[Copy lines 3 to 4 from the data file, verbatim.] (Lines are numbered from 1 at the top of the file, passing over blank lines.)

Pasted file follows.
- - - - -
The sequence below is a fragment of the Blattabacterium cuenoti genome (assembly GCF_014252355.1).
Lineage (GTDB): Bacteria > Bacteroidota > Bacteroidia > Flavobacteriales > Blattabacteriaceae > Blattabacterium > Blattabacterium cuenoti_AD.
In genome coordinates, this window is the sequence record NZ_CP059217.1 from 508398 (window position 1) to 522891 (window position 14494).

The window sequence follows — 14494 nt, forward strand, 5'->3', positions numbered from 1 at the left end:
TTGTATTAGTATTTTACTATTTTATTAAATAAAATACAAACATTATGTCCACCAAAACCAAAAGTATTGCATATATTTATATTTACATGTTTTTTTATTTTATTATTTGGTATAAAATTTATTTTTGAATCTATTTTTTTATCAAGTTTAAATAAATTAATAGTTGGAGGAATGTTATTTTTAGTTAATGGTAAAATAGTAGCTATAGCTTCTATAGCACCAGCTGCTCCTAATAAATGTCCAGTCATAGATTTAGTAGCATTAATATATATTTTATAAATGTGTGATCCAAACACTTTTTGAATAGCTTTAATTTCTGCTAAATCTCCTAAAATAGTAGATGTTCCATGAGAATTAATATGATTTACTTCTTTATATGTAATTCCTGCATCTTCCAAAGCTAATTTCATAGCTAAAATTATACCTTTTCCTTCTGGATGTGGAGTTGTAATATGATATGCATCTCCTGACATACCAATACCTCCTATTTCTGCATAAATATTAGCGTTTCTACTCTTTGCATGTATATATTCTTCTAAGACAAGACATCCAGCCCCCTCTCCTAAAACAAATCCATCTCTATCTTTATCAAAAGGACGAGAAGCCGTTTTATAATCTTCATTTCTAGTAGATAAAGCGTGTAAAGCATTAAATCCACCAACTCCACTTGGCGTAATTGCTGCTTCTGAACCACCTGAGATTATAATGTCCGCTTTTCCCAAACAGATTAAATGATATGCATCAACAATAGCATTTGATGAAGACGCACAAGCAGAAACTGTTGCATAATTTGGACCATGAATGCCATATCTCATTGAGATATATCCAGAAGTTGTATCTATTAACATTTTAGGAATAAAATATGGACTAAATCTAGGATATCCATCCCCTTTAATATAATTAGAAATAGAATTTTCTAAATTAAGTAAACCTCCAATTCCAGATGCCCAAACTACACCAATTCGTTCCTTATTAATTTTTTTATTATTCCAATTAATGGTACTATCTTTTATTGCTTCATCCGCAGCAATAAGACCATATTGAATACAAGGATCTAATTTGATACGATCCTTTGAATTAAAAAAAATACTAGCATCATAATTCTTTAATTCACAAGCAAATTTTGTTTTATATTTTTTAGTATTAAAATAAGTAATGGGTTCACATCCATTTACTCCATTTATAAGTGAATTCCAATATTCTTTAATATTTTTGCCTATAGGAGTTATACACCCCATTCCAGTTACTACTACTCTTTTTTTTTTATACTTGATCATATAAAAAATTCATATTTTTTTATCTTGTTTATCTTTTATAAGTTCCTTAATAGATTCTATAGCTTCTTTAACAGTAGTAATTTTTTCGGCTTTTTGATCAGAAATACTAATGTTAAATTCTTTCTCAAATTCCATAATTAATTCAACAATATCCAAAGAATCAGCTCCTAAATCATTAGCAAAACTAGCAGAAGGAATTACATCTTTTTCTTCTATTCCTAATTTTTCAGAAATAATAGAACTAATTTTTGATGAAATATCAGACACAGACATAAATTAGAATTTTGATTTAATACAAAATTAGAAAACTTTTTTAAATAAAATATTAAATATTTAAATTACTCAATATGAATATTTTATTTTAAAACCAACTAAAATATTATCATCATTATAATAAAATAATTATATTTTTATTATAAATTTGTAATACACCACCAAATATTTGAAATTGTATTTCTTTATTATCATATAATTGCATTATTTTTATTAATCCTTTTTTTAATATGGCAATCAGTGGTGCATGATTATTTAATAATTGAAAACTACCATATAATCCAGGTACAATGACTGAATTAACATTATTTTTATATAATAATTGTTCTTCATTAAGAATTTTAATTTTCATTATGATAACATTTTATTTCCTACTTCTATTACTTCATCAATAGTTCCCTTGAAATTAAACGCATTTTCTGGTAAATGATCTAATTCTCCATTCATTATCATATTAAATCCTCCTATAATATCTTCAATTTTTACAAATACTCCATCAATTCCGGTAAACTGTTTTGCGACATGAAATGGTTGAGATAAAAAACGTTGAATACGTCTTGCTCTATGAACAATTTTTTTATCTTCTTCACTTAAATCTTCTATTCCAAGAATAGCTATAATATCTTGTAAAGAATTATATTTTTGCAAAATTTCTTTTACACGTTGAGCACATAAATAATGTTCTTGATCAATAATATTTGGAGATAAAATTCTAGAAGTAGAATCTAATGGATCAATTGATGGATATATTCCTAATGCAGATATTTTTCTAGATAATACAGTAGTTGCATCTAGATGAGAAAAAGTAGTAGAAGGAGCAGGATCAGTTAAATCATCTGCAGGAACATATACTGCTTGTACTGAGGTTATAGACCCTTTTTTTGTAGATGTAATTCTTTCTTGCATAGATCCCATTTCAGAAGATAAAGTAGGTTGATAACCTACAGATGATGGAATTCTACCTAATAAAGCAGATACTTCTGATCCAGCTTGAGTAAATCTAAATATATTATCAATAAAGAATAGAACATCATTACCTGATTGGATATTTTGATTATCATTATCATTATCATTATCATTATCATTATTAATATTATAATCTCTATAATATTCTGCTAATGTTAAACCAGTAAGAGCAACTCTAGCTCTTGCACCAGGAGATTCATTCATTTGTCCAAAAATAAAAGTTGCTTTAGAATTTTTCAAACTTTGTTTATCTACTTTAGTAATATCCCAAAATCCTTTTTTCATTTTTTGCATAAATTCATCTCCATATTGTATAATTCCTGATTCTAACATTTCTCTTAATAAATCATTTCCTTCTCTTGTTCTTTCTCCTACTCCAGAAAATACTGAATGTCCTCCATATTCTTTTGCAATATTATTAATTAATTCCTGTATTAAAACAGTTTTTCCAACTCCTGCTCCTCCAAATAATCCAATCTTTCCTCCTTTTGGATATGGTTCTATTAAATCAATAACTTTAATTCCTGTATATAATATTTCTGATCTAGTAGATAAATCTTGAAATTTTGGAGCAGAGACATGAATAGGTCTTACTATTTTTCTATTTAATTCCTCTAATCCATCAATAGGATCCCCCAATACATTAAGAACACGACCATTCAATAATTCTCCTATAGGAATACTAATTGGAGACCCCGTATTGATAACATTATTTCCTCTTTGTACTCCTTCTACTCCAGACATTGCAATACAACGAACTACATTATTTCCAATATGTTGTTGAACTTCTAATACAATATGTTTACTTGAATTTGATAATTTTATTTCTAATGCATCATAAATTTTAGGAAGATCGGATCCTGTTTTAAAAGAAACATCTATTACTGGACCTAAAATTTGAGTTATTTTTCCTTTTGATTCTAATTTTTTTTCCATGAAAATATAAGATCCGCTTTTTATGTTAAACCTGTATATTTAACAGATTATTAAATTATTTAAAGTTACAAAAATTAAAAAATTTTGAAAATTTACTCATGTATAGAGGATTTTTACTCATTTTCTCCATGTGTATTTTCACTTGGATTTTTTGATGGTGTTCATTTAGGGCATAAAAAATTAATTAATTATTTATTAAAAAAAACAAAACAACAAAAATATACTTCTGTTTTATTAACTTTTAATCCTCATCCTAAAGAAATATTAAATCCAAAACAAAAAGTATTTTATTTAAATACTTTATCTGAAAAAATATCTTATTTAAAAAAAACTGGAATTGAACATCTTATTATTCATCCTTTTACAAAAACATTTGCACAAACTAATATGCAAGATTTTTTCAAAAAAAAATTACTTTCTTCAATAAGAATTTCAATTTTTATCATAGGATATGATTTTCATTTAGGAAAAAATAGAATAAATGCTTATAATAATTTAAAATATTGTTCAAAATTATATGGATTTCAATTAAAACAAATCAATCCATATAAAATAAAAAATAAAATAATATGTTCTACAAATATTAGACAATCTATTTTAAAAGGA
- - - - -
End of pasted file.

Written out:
In genome coordinates, this window is the sequence record NZ_CP059217.1 from 508398 (window position 1) to 522891 (window position 14494).

The window sequence follows — 14494 nt, forward strand, 5'->3', positions numbered from 1 at the left end: